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ANIMATION TEACHER’S PACK FOR ALL SCHOOLS - page 7 / 14

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7 / 14

2005

animated exeter

7-19 february

schools week 7-11 Feb

3

SECTION 3

RECORDING ANIMATION

www.animatedexeter.co.uk • brochure hotline 01392 265198

2 The Digital Stills Camera Method

To shoot animation using this set up, you need the following:-

  • A digital stills camera, such as a Sony Mavica. An older model is fine, as long as you have a way of getting images on to a computer.

  • Some way of fixing the camera: tripod.

  • A fairly decent computer (Apple Mac or PC) with enough memory.

  • One of the following software packages:- Adobe Photoshop, (Mac or PC),or Paint Shop Pro.(PC’s only)

Set up your animation station, with the camera framing the model or images. Make sure the camera is fixed either on a tripod or clamped to a table. Take a shot and change the picture (or move the model). Take another shot and change the picture again. Keep going until the memory stick or disk is full. It is best to get the images from the camera without disturbing its position, so remove the memory stick or disk as gently as possible. Even better, try to position the camera close to your computer and transfer the images to a folder on the desktop. (Via a USB cable, the little cable that came with the camera.) Clear the memory stick, and start again. Every time you dump images to the desktop, store them in a new folder, and number each folder. When you have shot your animation, run the program.

In Photoshop, go to the file menu and click on “image ready”. This launches the ‘add-on’ program, which was

designed to create little animations for the Internet. Go to file, and click on “import folder as frames” and select the first of your folders. Keep adding subsequent folders until all your frames are in place. In Paint Shop Pro you are looking for an add-on program called Animation Shop. When you launch it, follow the on screen instructions to open your j-peg files as animations. Both of these programs look confusing when you are starting out, but a little experimentation is all you need to get to grips with the basics. In Paint Shop Pro, you can even add text, special effects and sound (with a little practice). Stop Motion Pro and iStop Motion are specifically designed for animation, consequently really simple to use.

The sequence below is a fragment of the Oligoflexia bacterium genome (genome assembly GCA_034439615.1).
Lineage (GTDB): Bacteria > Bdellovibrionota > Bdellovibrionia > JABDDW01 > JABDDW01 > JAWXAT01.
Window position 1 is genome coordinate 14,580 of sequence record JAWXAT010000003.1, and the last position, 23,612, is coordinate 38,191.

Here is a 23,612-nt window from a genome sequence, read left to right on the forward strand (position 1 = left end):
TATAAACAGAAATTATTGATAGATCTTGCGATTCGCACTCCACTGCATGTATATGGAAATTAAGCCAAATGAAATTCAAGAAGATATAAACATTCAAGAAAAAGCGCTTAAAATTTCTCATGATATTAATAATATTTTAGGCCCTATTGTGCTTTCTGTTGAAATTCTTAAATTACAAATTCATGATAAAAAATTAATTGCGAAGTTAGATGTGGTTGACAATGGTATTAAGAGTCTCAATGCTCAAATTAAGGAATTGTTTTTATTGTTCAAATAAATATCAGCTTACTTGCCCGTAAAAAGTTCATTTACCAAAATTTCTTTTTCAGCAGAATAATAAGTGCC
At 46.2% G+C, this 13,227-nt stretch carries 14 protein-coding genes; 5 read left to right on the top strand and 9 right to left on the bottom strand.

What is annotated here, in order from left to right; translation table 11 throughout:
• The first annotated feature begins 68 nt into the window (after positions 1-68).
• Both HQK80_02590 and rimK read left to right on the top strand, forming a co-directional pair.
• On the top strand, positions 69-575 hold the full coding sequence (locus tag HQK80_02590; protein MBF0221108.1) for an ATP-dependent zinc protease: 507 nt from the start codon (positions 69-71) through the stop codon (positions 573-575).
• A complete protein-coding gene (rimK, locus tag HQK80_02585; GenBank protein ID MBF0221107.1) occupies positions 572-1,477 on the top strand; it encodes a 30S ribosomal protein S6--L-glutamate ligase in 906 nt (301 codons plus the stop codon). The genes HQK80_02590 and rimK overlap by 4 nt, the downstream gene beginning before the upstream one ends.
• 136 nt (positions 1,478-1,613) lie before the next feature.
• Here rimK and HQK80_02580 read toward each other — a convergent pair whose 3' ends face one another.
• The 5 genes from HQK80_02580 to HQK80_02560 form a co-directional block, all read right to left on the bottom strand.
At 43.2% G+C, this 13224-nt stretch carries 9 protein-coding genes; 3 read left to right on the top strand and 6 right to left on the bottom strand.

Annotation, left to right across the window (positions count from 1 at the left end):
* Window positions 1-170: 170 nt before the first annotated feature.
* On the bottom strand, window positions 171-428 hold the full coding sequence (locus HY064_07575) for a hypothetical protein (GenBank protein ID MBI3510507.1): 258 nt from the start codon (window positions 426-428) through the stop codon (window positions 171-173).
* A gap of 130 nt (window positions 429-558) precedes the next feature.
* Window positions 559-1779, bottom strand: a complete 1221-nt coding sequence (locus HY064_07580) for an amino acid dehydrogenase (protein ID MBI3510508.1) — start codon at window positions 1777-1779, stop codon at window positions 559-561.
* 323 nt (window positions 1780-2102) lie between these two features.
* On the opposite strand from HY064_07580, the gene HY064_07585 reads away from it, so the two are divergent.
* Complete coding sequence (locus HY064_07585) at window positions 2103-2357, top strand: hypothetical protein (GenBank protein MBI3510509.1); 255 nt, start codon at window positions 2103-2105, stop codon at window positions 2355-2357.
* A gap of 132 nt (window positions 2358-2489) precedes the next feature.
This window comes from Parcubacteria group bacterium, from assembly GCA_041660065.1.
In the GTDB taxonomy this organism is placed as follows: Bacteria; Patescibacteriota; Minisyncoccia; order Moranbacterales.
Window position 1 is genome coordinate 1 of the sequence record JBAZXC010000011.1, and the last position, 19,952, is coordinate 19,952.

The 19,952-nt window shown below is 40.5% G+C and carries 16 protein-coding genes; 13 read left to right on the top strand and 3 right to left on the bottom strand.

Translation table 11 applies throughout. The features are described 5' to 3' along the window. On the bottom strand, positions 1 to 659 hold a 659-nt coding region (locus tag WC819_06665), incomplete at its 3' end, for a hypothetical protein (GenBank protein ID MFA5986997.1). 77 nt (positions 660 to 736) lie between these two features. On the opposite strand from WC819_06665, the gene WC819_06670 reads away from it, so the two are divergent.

Advantages of this system Most schools have at least one digital camera, and if you can get hold of one with a decent size memory stick, you can shoot a sequence in one go. The final sequence can be saved as a QuickTime file, which most people can read and burned to a disk, or posted on a website.

Disadvantages of this system Unless you are familiar with the software, there is a fairly steep learning curve with this technology. It really helps to be confident with file formats and to have some clue about compression rates, but however confident you are with digital technology and IT you will struggle to get the animations up and running in the classroom during the session. Unless you are in possession of some very hic- tec equipment, it will be impossible to play these animations on a television.

Animated Exeter is an Exeter City Council initiative realised through collaboration with our partners, funders, and sponsors and we would particularly like to thank South West Screen, Arts Council South West, City Screen, Devon Curriculum Services, East Devon District Council, participating venues, local businesses, animation companies, artists and volunteers for their continued support.

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